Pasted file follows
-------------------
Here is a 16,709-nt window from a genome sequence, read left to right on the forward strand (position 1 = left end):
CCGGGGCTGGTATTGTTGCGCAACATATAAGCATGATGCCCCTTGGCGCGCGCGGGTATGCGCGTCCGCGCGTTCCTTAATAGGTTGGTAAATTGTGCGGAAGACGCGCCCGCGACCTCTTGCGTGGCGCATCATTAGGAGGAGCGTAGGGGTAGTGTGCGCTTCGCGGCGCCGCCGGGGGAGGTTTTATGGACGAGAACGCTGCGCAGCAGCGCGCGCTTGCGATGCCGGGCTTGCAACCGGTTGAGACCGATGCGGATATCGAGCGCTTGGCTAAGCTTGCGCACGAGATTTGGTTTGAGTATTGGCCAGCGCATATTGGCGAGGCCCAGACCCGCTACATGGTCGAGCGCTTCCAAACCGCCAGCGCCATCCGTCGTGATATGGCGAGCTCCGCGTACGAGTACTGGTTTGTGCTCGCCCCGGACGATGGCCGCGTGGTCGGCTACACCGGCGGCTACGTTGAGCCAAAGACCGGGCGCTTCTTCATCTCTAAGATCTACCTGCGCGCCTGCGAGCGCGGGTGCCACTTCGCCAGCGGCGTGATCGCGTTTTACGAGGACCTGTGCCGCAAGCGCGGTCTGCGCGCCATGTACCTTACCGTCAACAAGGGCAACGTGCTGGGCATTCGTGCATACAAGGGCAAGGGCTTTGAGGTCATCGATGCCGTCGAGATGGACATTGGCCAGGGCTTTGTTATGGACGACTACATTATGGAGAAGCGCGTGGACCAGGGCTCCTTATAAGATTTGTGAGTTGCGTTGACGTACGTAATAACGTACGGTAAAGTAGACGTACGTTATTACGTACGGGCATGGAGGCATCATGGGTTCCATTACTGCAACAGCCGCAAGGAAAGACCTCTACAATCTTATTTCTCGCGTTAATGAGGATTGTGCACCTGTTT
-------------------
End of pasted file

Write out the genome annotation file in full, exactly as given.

Here is a 16,709-nt window from a genome sequence, read left to right on the forward strand (position 1 = left end):
CCGGGGCTGGTATTGTTGCGCAACATATAAGCATGATGCCCCTTGGCGCGCGCGGGTATGCGCGTCCGCGCGTTCCTTAATAGGTTGGTAAATTGTGCGGAAGACGCGCCCGCGACCTCTTGCGTGGCGCATCATTAGGAGGAGCGTAGGGGTAGTGTGCGCTTCGCGGCGCCGCCGGGGGAGGTTTTATGGACGAGAACGCTGCGCAGCAGCGCGCGCTTGCGATGCCGGGCTTGCAACCGGTTGAGACCGATGCGGATATCGAGCGCTTGGCTAAGCTTGCGCACGAGATTTGGTTTGAGTATTGGCCAGCGCATATTGGCGAGGCCCAGACCCGCTACATGGTCGAGCGCTTCCAAACCGCCAGCGCCATCCGTCGTGATATGGCGAGCTCCGCGTACGAGTACTGGTTTGTGCTCGCCCCGGACGATGGCCGCGTGGTCGGCTACACCGGCGGCTACGTTGAGCCAAAGACCGGGCGCTTCTTCATCTCTAAGATCTACCTGCGCGCCTGCGAGCGCGGGTGCCACTTCGCCAGCGGCGTGATCGCGTTTTACGAGGACCTGTGCCGCAAGCGCGGTCTGCGCGCCATGTACCTTACCGTCAACAAGGGCAACGTGCTGGGCATTCGTGCATACAAGGGCAAGGGCTTTGAGGTCATCGATGCCGTCGAGATGGACATTGGCCAGGGCTTTGTTATGGACGACTACATTATGGAGAAGCGCGTGGACCAGGGCTCCTTATAAGATTTGTGAGTTGCGTTGACGTACGTAATAACGTACGGTAAAGTAGACGTACGTTATTACGTACGGGCATGGAGGCATCATGGGTTCCATTACTGCAACAGCCGCAAGGAAAGACCTCTACAATCTTATTTCTCGCGTTAATGAGGATTGTGCACCTGTTT